Jacob was sitting on a bench across from me.
He didn't see me. He was reading a newspaper. He was not eating. He had grown a beard.
He finished his article and folded up the paper and stood up. I hadn't started on the plums, but I stood up, too.
And Dr. Trillingbaum stood up with me.
I hadn't really felt his presence on the bench, but now that I had stood he was certainly there, wheezing faintly, trying to sift air into his poor lungs.
Jacob was walking through the crowd in the direction of the university. I felt thick and heavy; I could not possibly move forward; I could not leave Dr. Trillingbaum there at the bench. But as I sat down again, an unbearable sadness came over me. I thought of the cranberry bowler I had not worn to Dr. Trillingbaum's office and of the cinnamon straw I was wearing now and of Jacob's tissues and strawberries. I thought that indeed Jacob did not really know me, and that I didn't know him, and that nonetheless he had given me tissues and I had blown my nose right in front of him, and that perhaps that was, as Dr. Trillingbaum would say, significant. And I thought that I could do only so much for Dr. Trillingbaum by sitting with him on the bench. No--I could do nothing. Dr. Trillingbaum would not be pleased with me for sitting. He was a kind, tired man with difficult lungs; he could use a rest; he could watch me well enough from the bench.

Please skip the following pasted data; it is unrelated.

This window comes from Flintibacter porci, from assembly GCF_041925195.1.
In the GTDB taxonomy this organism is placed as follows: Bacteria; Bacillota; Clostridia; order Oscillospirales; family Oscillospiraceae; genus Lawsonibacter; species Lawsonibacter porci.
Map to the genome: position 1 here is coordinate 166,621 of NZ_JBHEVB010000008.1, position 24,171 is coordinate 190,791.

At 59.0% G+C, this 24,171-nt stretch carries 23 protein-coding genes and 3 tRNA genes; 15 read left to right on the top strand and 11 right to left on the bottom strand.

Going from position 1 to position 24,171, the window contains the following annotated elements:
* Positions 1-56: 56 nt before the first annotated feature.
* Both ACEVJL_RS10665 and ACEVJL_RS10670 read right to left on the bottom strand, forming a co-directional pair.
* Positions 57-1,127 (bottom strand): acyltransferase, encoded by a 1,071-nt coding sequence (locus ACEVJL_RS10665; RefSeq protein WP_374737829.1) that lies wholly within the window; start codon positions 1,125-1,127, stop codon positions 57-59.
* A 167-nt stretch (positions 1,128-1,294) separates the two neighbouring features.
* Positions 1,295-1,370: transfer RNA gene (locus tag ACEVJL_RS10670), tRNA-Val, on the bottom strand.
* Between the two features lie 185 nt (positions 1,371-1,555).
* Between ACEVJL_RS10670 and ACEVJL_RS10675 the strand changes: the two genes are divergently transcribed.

Jacob was nearing the edge of the park. I had to run to catch up with him.
Perhaps he sensed someone following him, perhaps he heard the brush of plums against plastic, for he turned around before I caught up with him, before I said hello.
He looked at me without expression.
"Plums," I said. His eyes, meeting mine, frightened me out of all the usual salutations. I opened the bag so he could see.
He looked at me for a moment longer, as though fearing I was playing some trick, before looking into the bag. "I see," he said. "I mean . . . yes."
"Take one. Please."
He took a plum and held it in his palm.
"How are you?" I asked.
"Fine," he said. "And you?"
"Okay," I said.
"You sound different," he said.
"No cold," I said.
We stared at each other as a wind came up and pushed a flock of pigeons up through the air and sent a rain of plum petals to the ground. He said, "I like your hat."
"Thanks," I said. "I like your beard."
I held up the sapling. "It grows a plum tree," I said.
Jacob looked at the sapling and then parted his fingers to study his plum. "This came from that?" He pointed at the sapling.
"Well, you have to plant it," I said. "Then it grows a tree. Then it grows plums."
Jacob smiled. He bit into his plum. "Not bad," he said.
Juice hung on his beard. The sight embarrassed me, as messes sometimes did. Perhaps it was some effect of the pink, the white, the beard, the teary plum petals, the crazy roots, that kept me looking at him, that made me, despite myself, bite into a plum and make a mess right in front of him as well.